In labs across the world, scientists are developing the power of quantum mechanics, a field of physics that behaves unlike anything we experience in our everyday lives. In 2019, Google announced that its quantum computer had achieved “quantum supremacy,” which could allow new kinds of computers to perform calculations at what were once unimaginable speeds. Other companies and research labs are exploring techniques like quantum teleportation, which sends data between locations without moving the matter that holds it — a concept that Albert Einstein had deemed impossible.
The seemingly impossible, though, is what Cade Metz’s reporting hinges on. As a Times correspondent who covers emerging technologies, he has written about quantum teleportation; cars that drive themselves; immersive digital worlds; and artistry in artificial intelligence. If a technology is futuristic or disruptive, Mr. Metz most likely knows about it.
In an interview, Mr. Metz talked about advances in technology and the challenges in translating complicated subjects for everyday readers. This interview has been edited.
What is your background in technology reporting?
Before coming to The Times, I was with Wired, where I was trying to identify technologies that were coming out of research labs and changing in ways that were likely to have an impact on our daily lives.
I was an English major in college, and I always wanted to be a writer and a reporter, but my father was an engineer. I’ve always been interested in writing about engineers and researchers who I feel like, even within technology coverage, can get short shrift — meaning, when people write stories and books about the tech industry, they write about entrepreneurs; they write about the heads of companies. They don’t necessarily write about the people actually building the stuff. Like anybody else, they’re fascinating people in their own right, so that’s what I’ve always gravitated to.
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How do you write about such complicated subjects for the average reader?
You have to make an effort to show people that this type of thing is still in the future. Just by writing about it, you give the impression that it’s imminent, and that can be a danger. It’s the same thing when I cover artificial intelligence; just using that term implies things. When we hear those words, it brings up certain images — decades of science fiction movies and science fiction novels.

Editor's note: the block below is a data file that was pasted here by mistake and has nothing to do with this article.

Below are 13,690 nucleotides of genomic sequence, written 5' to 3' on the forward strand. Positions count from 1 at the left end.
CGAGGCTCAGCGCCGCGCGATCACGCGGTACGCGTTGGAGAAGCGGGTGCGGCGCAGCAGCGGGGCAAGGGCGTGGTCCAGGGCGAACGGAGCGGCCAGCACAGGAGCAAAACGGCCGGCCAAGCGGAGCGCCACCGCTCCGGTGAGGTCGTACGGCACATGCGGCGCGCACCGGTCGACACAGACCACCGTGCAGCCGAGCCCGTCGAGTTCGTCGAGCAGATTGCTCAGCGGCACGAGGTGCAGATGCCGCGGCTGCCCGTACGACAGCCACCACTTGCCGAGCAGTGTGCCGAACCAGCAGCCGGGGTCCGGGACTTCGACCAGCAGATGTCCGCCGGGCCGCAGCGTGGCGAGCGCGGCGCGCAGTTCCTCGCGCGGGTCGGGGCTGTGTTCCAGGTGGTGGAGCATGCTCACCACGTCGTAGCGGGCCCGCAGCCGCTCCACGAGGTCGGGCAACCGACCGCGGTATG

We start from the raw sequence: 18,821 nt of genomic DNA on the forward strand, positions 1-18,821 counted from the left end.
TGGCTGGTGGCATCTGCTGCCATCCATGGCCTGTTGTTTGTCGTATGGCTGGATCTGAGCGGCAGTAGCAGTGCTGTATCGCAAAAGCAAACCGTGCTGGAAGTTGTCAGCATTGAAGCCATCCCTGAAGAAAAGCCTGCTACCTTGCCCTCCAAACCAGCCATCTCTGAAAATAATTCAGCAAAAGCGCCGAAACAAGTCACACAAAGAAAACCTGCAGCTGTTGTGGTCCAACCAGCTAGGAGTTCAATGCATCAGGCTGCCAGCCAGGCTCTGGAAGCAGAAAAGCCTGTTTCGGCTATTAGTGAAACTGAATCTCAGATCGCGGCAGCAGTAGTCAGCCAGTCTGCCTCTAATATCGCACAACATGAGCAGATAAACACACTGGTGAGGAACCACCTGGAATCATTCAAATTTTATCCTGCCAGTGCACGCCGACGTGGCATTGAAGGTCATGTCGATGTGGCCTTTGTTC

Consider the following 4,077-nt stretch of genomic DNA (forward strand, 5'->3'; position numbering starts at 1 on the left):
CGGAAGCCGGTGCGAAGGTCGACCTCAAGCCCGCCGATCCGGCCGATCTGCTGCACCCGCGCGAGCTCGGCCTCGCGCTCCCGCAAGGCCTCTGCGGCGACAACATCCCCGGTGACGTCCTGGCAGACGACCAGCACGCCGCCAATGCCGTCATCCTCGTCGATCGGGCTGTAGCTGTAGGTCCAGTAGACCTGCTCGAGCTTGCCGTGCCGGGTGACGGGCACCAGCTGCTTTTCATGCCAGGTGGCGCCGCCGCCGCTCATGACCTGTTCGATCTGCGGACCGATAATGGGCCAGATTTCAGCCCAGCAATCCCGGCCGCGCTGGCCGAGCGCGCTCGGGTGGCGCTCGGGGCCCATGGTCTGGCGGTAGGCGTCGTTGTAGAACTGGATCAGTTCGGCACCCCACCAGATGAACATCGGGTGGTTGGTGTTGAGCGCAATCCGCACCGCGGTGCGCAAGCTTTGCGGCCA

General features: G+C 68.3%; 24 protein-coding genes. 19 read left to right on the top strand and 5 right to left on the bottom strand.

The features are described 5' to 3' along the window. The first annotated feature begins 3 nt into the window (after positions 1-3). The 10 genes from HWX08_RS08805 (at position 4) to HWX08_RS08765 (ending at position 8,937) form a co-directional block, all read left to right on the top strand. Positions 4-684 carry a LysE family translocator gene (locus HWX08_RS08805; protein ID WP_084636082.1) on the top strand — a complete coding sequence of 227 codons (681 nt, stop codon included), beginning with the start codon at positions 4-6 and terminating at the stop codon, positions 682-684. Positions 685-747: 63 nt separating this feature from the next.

When you write about quantum computing, in particular, you have to use analogy. This is behavior that we don’t experience in our everyday lives, and that makes it fascinating. The quantum supremacy story got a lot of attention; it sort of captures the imagination. But it is very hard to find that sweet spot where you’re properly representing the technology and doing so in a way that people can grasp it.
I think the key challenge is not to give people the wrong impression, and not making this seem closer than it is. Particularly with this type of technology, you want to be judicious.
When did quantum teleportation become something you wanted to report on?
I’ve written about other types of quantum technology. The trick is figuring out the right time to write about it again. You look for certain milestones that indicate progress will continue. The quantum supremacy movement is definitely one of those. I had targeted that for years. Quantum supremacy moments show that you can do something with a quantum machine that you couldn’t do with a traditional machine.
What is most useful, and I think this is true of all sorts of technologies, is talking to a lot of people about each particular aspect..
These are academics, government researchers. There are people all over the world. You talk to these researchers here, in the Netherlands. There’s a lot of work in China. I spent time talking to a lot of people in all those places.
What excites you most about the beat?
When you get to write not only about the technology but also about the people building it and what it means for them. Those are the stories I’m most satisfied with. That’s ultimately what I wanted to do, dating back to watching my father and his career — realizing the significance of intersections of the technology with the people.